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One of the biggest concerns most people going through a divorce have is how the property will be distributed and whether one party will be entitled to more assets if the other party’s misconduct led to the divorce itself. First off, Illinois is an equitable property state and the court is prohibited from considering marital misconduct when dividing the marital estate. In every case, the court will try to divide the property fairly without even considering the wrongdoings of either side. The type of property subject to division includes but is not limited to pension and retirement accounts, stocks, homes, and vehicles. In order to divide the property equally, the court will consider factors such as: the duration of the marriage, value of the property, each person’s contribution to the property, the needs of both parties, and obviously pre-nuptial agreements.
Next, the court will have to decide whether the property subject to division is considered non-marital or marital property. Non-marital property is any property acquired before the marriage occurred or property acquired by gift or legacy. This also includes the increase in value during marriage of that particular property. Marital property is basically all property acquired by either spouse during marriage. It includes property such as vehicles, homes, or stocks, and is subject to equitable division upon dissolution of the marriage. The courts will look at the nature of the property and how it was acquired, rather than who owns the title. For example, even though a retirement plan is on one spouse’s name, if that plan was acquired during the duration of marriage, both sides have common ownership in it. Although it may seem fairly complex, the division of property is considered on case by case basis and majority of cases are settled after all the factors have been considered.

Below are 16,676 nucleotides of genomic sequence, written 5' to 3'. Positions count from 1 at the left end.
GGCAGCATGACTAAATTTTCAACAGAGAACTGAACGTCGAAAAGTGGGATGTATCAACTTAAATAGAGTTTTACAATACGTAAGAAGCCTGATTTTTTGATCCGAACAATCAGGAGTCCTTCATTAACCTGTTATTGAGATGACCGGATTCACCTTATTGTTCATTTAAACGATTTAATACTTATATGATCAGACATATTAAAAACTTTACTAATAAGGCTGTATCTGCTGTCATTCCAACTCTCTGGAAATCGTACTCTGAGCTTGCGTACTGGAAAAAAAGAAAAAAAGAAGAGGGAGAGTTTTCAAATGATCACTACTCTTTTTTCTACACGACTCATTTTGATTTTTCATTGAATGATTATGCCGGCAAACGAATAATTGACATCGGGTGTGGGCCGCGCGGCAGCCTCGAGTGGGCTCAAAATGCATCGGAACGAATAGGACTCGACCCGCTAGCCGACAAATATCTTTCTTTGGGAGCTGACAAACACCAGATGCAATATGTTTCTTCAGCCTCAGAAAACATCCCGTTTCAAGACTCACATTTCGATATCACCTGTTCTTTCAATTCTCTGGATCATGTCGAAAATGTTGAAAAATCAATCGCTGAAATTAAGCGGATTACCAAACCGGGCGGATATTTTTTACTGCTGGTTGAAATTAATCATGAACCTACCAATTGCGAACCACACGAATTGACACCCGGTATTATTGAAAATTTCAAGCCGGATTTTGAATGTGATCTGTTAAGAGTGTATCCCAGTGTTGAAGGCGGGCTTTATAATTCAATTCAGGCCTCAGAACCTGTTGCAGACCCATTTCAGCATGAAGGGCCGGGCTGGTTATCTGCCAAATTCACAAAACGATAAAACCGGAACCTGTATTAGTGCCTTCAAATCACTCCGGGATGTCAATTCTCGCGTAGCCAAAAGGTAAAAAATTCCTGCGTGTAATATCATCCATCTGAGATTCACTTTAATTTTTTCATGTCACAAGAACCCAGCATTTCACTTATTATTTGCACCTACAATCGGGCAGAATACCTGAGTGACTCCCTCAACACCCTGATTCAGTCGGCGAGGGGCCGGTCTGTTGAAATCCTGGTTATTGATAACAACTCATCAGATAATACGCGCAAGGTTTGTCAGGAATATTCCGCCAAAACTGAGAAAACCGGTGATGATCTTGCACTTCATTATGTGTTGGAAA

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The child support law in Illinois is changing on July 1. The current child support statute has a very clear formula for determining child support. Generally, child support is determined based on the net income of the parent that is not the residential parent of the minor child(ren). The formula is very clear to follow in that child support for one child is set at 20% of the nonresidential parent’s net income, 28% for two children and so on.